Docs increasingly think EMRs will hurt care quality
Physicians' use of mobile devices appears to be on the rise, while confidence that electronic medical records can improve patient care is slightly down, according to the results of a new survey conducted by health practice reference company The Little Blue Book and Sharecare.
Two-thirds of the nearly 1,200 physicians surveyed said EMR integration is a top challenge, according to the report. At the same time, 34 percent said they believe that the quality of patient care will deteriorate due to EMRs, up from 24 percent in 2011. Still, 66 percent said that care either will improve (35 percent) or stay the same (31 percent).
The results are somewhat in line with physician sentiments recorded in a recent survey conducted by EMR vendor Athenahealth. Physician confidence in such technology, according to that survey, dropped from 39 percent in 2011 to 32 percent this year, while 72 percent of physicians called EMRs a "distraction from face-to-face patient interaction."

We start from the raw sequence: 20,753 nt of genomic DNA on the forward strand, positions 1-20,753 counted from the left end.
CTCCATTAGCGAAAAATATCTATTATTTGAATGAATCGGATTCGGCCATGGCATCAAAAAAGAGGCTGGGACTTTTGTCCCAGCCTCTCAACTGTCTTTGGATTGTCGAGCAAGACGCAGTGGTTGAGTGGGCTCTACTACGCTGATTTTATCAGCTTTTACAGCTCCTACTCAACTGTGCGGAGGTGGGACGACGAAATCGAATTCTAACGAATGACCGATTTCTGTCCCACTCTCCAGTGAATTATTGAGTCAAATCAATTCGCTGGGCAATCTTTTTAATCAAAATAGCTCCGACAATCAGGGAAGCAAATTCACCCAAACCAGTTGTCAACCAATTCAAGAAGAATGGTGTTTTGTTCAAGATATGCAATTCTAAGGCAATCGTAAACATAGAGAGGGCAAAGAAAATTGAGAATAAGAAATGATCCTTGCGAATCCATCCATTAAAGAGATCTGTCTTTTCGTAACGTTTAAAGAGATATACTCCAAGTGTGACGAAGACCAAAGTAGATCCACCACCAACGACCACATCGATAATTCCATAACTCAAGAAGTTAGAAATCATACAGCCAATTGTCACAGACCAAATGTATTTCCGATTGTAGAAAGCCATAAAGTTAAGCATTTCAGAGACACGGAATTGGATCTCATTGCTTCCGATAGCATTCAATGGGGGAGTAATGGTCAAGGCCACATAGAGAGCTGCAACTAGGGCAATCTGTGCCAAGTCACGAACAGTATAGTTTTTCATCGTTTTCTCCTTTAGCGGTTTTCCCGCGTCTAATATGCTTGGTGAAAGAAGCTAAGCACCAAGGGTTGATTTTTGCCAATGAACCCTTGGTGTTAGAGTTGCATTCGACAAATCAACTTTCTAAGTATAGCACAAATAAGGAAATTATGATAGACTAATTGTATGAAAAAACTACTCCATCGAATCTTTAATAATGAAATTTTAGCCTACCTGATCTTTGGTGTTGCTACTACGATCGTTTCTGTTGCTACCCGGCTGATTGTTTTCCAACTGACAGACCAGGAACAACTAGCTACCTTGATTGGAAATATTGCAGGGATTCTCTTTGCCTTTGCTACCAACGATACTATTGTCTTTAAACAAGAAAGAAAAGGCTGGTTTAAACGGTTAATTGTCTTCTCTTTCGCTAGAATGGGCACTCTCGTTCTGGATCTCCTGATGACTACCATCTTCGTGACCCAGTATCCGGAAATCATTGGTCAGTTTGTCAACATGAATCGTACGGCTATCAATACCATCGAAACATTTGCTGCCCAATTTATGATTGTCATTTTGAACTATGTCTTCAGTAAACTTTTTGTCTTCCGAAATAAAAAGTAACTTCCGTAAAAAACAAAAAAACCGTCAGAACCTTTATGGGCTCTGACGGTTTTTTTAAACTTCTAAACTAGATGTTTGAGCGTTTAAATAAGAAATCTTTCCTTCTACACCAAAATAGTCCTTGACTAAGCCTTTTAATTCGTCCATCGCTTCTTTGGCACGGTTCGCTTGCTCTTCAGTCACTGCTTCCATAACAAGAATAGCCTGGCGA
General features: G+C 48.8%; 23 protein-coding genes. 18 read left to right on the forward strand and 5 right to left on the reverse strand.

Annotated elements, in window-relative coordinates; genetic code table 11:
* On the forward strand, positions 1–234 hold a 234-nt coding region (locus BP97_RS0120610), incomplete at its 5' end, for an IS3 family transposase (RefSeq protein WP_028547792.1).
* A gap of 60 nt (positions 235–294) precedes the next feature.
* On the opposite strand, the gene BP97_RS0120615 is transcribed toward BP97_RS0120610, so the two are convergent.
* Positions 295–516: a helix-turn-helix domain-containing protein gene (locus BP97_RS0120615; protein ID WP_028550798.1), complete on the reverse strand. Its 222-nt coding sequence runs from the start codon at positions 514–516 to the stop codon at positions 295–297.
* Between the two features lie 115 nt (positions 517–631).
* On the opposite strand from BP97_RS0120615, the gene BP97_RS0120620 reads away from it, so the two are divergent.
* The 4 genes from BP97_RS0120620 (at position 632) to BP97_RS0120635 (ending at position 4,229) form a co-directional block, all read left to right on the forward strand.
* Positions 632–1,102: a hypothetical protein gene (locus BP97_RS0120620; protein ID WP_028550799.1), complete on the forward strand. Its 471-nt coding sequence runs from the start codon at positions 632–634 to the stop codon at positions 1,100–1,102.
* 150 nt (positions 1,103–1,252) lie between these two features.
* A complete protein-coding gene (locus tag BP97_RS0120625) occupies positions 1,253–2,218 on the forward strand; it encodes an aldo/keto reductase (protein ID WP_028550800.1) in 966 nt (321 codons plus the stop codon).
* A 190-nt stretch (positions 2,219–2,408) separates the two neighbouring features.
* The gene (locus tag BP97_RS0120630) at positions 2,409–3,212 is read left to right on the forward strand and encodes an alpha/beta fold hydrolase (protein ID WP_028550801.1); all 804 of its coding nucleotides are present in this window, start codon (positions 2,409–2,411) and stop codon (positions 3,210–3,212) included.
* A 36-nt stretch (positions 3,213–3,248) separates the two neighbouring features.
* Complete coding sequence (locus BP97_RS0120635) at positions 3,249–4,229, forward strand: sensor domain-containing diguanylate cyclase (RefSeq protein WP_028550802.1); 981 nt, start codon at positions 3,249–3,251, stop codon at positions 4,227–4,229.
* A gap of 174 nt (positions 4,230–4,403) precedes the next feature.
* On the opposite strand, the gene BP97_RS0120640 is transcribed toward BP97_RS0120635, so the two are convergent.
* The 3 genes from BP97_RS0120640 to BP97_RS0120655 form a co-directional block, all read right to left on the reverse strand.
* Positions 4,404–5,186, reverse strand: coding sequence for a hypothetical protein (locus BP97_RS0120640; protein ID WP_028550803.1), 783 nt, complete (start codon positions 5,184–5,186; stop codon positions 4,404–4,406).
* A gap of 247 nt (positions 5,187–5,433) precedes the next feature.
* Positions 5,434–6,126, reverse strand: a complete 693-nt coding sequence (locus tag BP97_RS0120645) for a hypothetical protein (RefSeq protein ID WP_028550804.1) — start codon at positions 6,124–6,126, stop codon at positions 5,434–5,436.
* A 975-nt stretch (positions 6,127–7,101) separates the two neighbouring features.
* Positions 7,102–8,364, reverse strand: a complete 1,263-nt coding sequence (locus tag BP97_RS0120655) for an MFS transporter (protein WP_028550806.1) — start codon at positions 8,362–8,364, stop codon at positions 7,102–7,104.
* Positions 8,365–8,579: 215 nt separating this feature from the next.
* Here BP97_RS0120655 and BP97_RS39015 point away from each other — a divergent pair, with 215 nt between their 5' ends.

Overall, though, a majority of doctors participating in that survey (69 percent) still said they believed EMRs improved patient care.
Most physicians indicated that they still prefer to use desktop PCs or laptops for their clinical, practice management, e-prescribing and EMR work. For doctors who expressed a preference for mobile devices, however, smartphones were of particular value for addressing clinical needs.
With regard to iPad use for clinical needs, specialty surgeons used the technology more than any other group of doctors, including primary care physicians.
"Physicians today are practicing in a healthcare environment that they never could have predicted, much less prepared for," said Keith Steward, M.D., senior vice president of medical affairs at Sharecare, which acquired The Little Blue Book earlier this year. "Arming doctors with innovative solutions to ease administrative burdens is a top priority for the healthcare industry."